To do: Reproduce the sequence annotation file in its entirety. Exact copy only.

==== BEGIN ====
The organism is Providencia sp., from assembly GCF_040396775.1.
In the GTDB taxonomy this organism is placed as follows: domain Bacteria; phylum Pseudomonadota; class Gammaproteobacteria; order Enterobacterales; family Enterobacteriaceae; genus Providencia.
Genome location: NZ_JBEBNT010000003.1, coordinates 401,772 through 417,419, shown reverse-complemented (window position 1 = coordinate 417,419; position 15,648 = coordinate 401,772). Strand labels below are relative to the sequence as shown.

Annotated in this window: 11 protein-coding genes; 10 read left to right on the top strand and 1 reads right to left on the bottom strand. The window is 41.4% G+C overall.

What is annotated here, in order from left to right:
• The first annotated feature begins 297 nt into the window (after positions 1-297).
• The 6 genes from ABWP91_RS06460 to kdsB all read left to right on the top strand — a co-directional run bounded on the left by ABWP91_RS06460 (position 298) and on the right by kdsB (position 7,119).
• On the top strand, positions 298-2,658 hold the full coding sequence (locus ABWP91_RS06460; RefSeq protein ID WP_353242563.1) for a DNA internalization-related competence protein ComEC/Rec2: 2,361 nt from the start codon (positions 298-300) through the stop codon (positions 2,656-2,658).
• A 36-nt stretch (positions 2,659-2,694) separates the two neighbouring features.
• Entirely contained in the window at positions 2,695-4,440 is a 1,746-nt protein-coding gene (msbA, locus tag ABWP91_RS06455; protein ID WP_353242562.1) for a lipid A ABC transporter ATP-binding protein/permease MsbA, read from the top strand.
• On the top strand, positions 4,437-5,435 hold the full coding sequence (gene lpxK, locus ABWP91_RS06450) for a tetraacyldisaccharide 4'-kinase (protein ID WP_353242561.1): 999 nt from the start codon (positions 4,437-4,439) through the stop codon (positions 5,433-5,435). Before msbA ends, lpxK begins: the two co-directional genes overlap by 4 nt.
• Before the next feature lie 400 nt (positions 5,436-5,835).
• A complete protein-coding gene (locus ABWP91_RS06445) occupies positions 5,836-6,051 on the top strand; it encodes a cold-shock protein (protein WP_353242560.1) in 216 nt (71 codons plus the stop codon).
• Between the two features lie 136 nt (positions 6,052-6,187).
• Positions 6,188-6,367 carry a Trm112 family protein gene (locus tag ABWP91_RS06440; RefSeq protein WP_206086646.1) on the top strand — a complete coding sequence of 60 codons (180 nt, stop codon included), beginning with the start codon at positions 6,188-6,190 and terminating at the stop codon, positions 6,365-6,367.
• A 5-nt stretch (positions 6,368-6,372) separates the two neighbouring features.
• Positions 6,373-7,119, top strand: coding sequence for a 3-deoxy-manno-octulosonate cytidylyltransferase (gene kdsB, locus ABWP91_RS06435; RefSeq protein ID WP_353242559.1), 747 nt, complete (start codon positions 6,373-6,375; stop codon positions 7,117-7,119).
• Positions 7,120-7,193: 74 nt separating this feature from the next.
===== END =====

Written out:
The organism is Providencia sp., from assembly GCF_040396775.1.
In the GTDB taxonomy this organism is placed as follows: domain Bacteria; phylum Pseudomonadota; class Gammaproteobacteria; order Enterobacterales; family Enterobacteriaceae; genus Providencia.
Genome location: NZ_JBEBNT010000003.1, coordinates 401,772 through 417,419, shown reverse-complemented (window position 1 = coordinate 417,419; position 15,648 = coordinate 401,772). Strand labels below are relative to the sequence as shown.

Annotated in this window: 11 protein-coding genes; 10 read left to right on the top strand and 1 reads right to left on the bottom strand. The window is 41.4% G+C overall.

What is annotated here, in order from left to right:
• The first annotated feature begins 297 nt into the window (after positions 1-297).
• The 6 genes from ABWP91_RS06460 to kdsB all read left to right on the top strand — a co-directional run bounded on the left by ABWP91_RS06460 (position 298) and on the right by kdsB (position 7,119).
• On the top strand, positions 298-2,658 hold the full coding sequence (locus ABWP91_RS06460; RefSeq protein ID WP_353242563.1) for a DNA internalization-related competence protein ComEC/Rec2: 2,361 nt from the start codon (positions 298-300) through the stop codon (positions 2,656-2,658).
• A 36-nt stretch (positions 2,659-2,694) separates the two neighbouring features.
• Entirely contained in the window at positions 2,695-4,440 is a 1,746-nt protein-coding gene (msbA, locus tag ABWP91_RS06455; protein ID WP_353242562.1) for a lipid A ABC transporter ATP-binding protein/permease MsbA, read from the top strand.
• On the top strand, positions 4,437-5,435 hold the full coding sequence (gene lpxK, locus ABWP91_RS06450) for a tetraacyldisaccharide 4'-kinase (protein ID WP_353242561.1): 999 nt from the start codon (positions 4,437-4,439) through the stop codon (positions 5,433-5,435). Before msbA ends, lpxK begins: the two co-directional genes overlap by 4 nt.
• Before the next feature lie 400 nt (positions 5,436-5,835).
• A complete protein-coding gene (locus ABWP91_RS06445) occupies positions 5,836-6,051 on the top strand; it encodes a cold-shock protein (protein WP_353242560.1) in 216 nt (71 codons plus the stop codon).
• Between the two features lie 136 nt (positions 6,052-6,187).
• Positions 6,188-6,367 carry a Trm112 family protein gene (locus tag ABWP91_RS06440; RefSeq protein WP_206086646.1) on the top strand — a complete coding sequence of 60 codons (180 nt, stop codon included), beginning with the start codon at positions 6,188-6,190 and terminating at the stop codon, positions 6,365-6,367.
• A 5-nt stretch (positions 6,368-6,372) separates the two neighbouring features.
• Positions 6,373-7,119, top strand: coding sequence for a 3-deoxy-manno-octulosonate cytidylyltransferase (gene kdsB, locus ABWP91_RS06435; RefSeq protein ID WP_353242559.1), 747 nt, complete (start codon positions 6,373-6,375; stop codon positions 7,117-7,119).
• Positions 7,120-7,193: 74 nt separating this feature from the next.